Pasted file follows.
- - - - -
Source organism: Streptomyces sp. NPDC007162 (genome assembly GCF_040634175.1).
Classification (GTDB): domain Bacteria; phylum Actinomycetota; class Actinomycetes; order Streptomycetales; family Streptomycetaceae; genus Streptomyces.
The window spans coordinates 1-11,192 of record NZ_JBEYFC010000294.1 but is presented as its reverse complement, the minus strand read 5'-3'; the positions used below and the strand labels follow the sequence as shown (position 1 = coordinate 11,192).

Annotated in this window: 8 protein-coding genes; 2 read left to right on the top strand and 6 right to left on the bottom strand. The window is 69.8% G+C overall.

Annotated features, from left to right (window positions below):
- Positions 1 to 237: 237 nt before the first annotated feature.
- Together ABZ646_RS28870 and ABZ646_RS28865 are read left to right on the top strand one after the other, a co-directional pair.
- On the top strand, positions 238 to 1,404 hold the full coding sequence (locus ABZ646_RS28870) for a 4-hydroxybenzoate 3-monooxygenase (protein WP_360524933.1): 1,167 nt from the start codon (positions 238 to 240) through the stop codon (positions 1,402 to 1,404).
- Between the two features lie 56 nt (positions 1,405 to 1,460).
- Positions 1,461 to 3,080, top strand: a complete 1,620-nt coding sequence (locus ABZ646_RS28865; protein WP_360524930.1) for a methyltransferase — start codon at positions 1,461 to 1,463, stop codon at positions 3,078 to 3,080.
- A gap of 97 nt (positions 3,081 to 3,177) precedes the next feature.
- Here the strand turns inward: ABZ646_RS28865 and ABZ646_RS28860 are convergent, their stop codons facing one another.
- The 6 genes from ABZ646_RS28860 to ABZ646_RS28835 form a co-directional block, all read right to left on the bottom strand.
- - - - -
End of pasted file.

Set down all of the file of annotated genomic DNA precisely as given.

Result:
Source organism: Streptomyces sp. NPDC007162 (genome assembly GCF_040634175.1).
Classification (GTDB): domain Bacteria; phylum Actinomycetota; class Actinomycetes; order Streptomycetales; family Streptomycetaceae; genus Streptomyces.
The window spans coordinates 1-11,192 of record NZ_JBEYFC010000294.1 but is presented as its reverse complement, the minus strand read 5'-3'; the positions used below and the strand labels follow the sequence as shown (position 1 = coordinate 11,192).

Annotated in this window: 8 protein-coding genes; 2 read left to right on the top strand and 6 right to left on the bottom strand. The window is 69.8% G+C overall.

Annotated features, from left to right (window positions below):
- Positions 1 to 237: 237 nt before the first annotated feature.
- Together ABZ646_RS28870 and ABZ646_RS28865 are read left to right on the top strand one after the other, a co-directional pair.
- On the top strand, positions 238 to 1,404 hold the full coding sequence (locus ABZ646_RS28870) for a 4-hydroxybenzoate 3-monooxygenase (protein WP_360524933.1): 1,167 nt from the start codon (positions 238 to 240) through the stop codon (positions 1,402 to 1,404).
- Between the two features lie 56 nt (positions 1,405 to 1,460).
- Positions 1,461 to 3,080, top strand: a complete 1,620-nt coding sequence (locus ABZ646_RS28865; protein WP_360524930.1) for a methyltransferase — start codon at positions 1,461 to 1,463, stop codon at positions 3,078 to 3,080.
- A gap of 97 nt (positions 3,081 to 3,177) precedes the next feature.
- Here the strand turns inward: ABZ646_RS28865 and ABZ646_RS28860 are convergent, their stop codons facing one another.
- The 6 genes from ABZ646_RS28860 to ABZ646_RS28835 form a co-directional block, all read right to left on the bottom strand.